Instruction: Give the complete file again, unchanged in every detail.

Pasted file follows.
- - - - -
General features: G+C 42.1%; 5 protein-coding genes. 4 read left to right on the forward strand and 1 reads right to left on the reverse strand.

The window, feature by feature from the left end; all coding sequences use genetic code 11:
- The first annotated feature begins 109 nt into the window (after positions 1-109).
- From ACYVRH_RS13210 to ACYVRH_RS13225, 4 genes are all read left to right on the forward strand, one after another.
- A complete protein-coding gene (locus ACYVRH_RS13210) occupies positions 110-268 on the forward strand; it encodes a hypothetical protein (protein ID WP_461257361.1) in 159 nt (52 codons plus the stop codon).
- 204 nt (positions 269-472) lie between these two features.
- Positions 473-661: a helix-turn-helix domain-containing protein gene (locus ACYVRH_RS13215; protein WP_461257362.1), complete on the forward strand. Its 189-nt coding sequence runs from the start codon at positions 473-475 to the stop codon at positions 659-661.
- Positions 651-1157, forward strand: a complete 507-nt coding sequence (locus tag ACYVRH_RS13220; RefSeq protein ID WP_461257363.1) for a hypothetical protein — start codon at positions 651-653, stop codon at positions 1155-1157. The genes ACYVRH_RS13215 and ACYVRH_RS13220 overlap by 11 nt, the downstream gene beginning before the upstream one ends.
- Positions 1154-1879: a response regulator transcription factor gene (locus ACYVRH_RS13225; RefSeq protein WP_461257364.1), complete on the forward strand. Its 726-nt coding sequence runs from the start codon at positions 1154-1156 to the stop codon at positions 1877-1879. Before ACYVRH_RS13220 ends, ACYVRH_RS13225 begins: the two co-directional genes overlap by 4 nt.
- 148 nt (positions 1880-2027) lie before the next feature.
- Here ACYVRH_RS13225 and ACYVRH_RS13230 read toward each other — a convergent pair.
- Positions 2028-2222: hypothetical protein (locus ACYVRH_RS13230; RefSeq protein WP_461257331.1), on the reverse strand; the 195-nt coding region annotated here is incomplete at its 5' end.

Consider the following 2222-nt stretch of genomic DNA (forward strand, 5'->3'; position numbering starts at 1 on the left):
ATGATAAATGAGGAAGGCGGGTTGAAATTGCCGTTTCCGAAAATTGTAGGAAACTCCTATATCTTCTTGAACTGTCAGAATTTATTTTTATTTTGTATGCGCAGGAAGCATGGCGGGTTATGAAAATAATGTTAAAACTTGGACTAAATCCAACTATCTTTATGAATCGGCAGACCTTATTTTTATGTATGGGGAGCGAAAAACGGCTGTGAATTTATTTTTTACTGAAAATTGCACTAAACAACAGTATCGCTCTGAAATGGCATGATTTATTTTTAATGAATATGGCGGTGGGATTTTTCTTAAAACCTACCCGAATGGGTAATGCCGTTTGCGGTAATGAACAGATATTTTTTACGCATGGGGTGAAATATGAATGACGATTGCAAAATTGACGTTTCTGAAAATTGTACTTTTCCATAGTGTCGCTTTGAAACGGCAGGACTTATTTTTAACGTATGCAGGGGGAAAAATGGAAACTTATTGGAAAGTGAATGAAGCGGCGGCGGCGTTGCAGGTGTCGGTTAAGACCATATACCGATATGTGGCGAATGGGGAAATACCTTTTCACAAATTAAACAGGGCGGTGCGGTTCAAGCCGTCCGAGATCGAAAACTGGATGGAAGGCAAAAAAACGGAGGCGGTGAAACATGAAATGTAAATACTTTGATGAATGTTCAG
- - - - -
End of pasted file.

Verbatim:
General features: G+C 42.1%; 5 protein-coding genes. 4 read left to right on the forward strand and 1 reads right to left on the reverse strand.

The window, feature by feature from the left end; all coding sequences use genetic code 11:
- The first annotated feature begins 109 nt into the window (after positions 1-109).
- From ACYVRH_RS13210 to ACYVRH_RS13225, 4 genes are all read left to right on the forward strand, one after another.
- A complete protein-coding gene (locus ACYVRH_RS13210) occupies positions 110-268 on the forward strand; it encodes a hypothetical protein (protein ID WP_461257361.1) in 159 nt (52 codons plus the stop codon).
- 204 nt (positions 269-472) lie between these two features.
- Positions 473-661: a helix-turn-helix domain-containing protein gene (locus ACYVRH_RS13215; protein WP_461257362.1), complete on the forward strand. Its 189-nt coding sequence runs from the start codon at positions 473-475 to the stop codon at positions 659-661.
- Positions 651-1157, forward strand: a complete 507-nt coding sequence (locus tag ACYVRH_RS13220; RefSeq protein ID WP_461257363.1) for a hypothetical protein — start codon at positions 651-653, stop codon at positions 1155-1157. The genes ACYVRH_RS13215 and ACYVRH_RS13220 overlap by 11 nt, the downstream gene beginning before the upstream one ends.
- Positions 1154-1879: a response regulator transcription factor gene (locus ACYVRH_RS13225; RefSeq protein WP_461257364.1), complete on the forward strand. Its 726-nt coding sequence runs from the start codon at positions 1154-1156 to the stop codon at positions 1877-1879. Before ACYVRH_RS13220 ends, ACYVRH_RS13225 begins: the two co-directional genes overlap by 4 nt.
- 148 nt (positions 1880-2027) lie before the next feature.
- Here ACYVRH_RS13225 and ACYVRH_RS13230 read toward each other — a convergent pair.
- Positions 2028-2222: hypothetical protein (locus ACYVRH_RS13230; RefSeq protein WP_461257331.1), on the reverse strand; the 195-nt coding region annotated here is incomplete at its 5' end.

Consider the following 2222-nt stretch of genomic DNA (forward strand, 5'->3'; position numbering starts at 1 on the left):
ATGATAAATGAGGAAGGCGGGTTGAAATTGCCGTTTCCGAAAATTGTAGGAAACTCCTATATCTTCTTGAACTGTCAGAATTTATTTTTATTTTGTATGCGCAGGAAGCATGGCGGGTTATGAAAATAATGTTAAAACTTGGACTAAATCCAACTATCTTTATGAATCGGCAGACCTTATTTTTATGTATGGGGAGCGAAAAACGGCTGTGAATTTATTTTTTACTGAAAATTGCACTAAACAACAGTATCGCTCTGAAATGGCATGATTTATTTTTAATGAATATGGCGGTGGGATTTTTCTTAAAACCTACCCGAATGGGTAATGCCGTTTGCGGTAATGAACAGATATTTTTTACGCATGGGGTGAAATATGAATGACGATTGCAAAATTGACGTTTCTGAAAATTGTACTTTTCCATAGTGTCGCTTTGAAACGGCAGGACTTATTTTTAACGTATGCAGGGGGAAAAATGGAAACTTATTGGAAAGTGAATGAAGCGGCGGCGGCGTTGCAGGTGTCGGTTAAGACCATATACCGATATGTGGCGAATGGGGAAATACCTTTTCACAAATTAAACAGGGCGGTGCGGTTCAAGCCGTCCGAGATCGAAAACTGGATGGAAGGCAAAAAAACGGAGGCGGTGAAACATGAAATGTAAATACTTTGATGAATGTTCAG